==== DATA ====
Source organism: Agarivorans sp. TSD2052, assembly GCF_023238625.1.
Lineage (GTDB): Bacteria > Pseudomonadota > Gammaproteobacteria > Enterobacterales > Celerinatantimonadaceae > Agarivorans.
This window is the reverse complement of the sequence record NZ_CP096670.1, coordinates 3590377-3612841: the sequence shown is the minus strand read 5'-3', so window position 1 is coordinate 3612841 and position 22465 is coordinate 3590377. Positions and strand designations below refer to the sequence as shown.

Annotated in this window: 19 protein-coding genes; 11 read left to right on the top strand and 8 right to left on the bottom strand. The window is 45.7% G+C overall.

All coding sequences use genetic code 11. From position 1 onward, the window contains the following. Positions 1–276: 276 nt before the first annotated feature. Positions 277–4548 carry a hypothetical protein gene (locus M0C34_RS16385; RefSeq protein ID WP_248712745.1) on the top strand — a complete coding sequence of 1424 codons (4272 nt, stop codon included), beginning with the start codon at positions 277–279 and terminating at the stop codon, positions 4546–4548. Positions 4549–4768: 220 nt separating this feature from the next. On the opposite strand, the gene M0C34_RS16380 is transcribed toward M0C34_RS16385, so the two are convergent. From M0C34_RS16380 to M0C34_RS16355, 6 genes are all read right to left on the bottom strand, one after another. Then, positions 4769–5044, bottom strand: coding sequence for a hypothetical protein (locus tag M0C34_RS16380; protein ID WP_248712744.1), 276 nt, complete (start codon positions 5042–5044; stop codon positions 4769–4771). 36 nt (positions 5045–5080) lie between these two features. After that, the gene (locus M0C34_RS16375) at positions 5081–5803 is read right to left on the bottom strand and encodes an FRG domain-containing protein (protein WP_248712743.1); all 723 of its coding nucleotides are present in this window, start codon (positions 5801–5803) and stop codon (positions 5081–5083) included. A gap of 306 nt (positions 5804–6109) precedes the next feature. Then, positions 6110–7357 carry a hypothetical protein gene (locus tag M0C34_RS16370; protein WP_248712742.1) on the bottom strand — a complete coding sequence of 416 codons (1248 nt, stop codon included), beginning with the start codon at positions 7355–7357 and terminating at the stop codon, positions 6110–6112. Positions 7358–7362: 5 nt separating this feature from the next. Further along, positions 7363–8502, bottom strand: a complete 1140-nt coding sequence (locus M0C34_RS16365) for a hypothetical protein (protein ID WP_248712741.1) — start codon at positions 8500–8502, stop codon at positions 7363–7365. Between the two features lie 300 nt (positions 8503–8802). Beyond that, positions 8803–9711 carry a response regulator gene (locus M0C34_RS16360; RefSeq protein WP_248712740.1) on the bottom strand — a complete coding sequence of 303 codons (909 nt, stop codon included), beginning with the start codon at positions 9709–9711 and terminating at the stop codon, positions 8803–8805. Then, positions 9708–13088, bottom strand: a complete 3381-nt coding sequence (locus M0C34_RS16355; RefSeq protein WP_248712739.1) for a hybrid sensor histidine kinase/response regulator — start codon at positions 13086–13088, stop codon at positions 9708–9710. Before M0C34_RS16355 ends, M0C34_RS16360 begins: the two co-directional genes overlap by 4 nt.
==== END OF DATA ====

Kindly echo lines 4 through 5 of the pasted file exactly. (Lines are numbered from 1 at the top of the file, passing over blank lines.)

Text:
Annotated in this window: 19 protein-coding genes; 11 read left to right on the top strand and 8 right to left on the bottom strand. The window is 45.7% G+C overall.

All coding sequences use genetic code 11. From position 1 onward, the window contains the following. Positions 1–276: 276 nt before the first annotated feature. Positions 277–4548 carry a hypothetical protein gene (locus M0C34_RS16385; RefSeq protein ID WP_248712745.1) on the top strand — a complete coding sequence of 1424 codons (4272 nt, stop codon included), beginning with the start codon at positions 277–279 and terminating at the stop codon, positions 4546–4548. Positions 4549–4768: 220 nt separating this feature from the next. On the opposite strand, the gene M0C34_RS16380 is transcribed toward M0C34_RS16385, so the two are convergent. From M0C34_RS16380 to M0C34_RS16355, 6 genes are all read right to left on the bottom strand, one after another. Then, positions 4769–5044, bottom strand: coding sequence for a hypothetical protein (locus tag M0C34_RS16380; protein ID WP_248712744.1), 276 nt, complete (start codon positions 5042–5044; stop codon positions 4769–4771). 36 nt (positions 5045–5080) lie between these two features. After that, the gene (locus M0C34_RS16375) at positions 5081–5803 is read right to left on the bottom strand and encodes an FRG domain-containing protein (protein WP_248712743.1); all 723 of its coding nucleotides are present in this window, start codon (positions 5801–5803) and stop codon (positions 5081–5083) included. A gap of 306 nt (positions 5804–6109) precedes the next feature. Then, positions 6110–7357 carry a hypothetical protein gene (locus tag M0C34_RS16370; protein WP_248712742.1) on the bottom strand — a complete coding sequence of 416 codons (1248 nt, stop codon included), beginning with the start codon at positions 7355–7357 and terminating at the stop codon, positions 6110–6112. Positions 7358–7362: 5 nt separating this feature from the next. Further along, positions 7363–8502, bottom strand: a complete 1140-nt coding sequence (locus M0C34_RS16365) for a hypothetical protein (protein ID WP_248712741.1) — start codon at positions 8500–8502, stop codon at positions 7363–7365. Between the two features lie 300 nt (positions 8503–8802). Beyond that, positions 8803–9711 carry a response regulator gene (locus M0C34_RS16360; RefSeq protein WP_248712740.1) on the bottom strand — a complete coding sequence of 303 codons (909 nt, stop codon included), beginning with the start codon at positions 9709–9711 and terminating at the stop codon, positions 8803–8805. Then, positions 9708–13088, bottom strand: a complete 3381-nt coding sequence (locus M0C34_RS16355; RefSeq protein WP_248712739.1) for a hybrid sensor histidine kinase/response regulator — start codon at positions 13086–13088, stop codon at positions 9708–9710. Before M0C34_RS16355 ends, M0C34_RS16360 begins: the two co-directional genes overlap by 4 nt.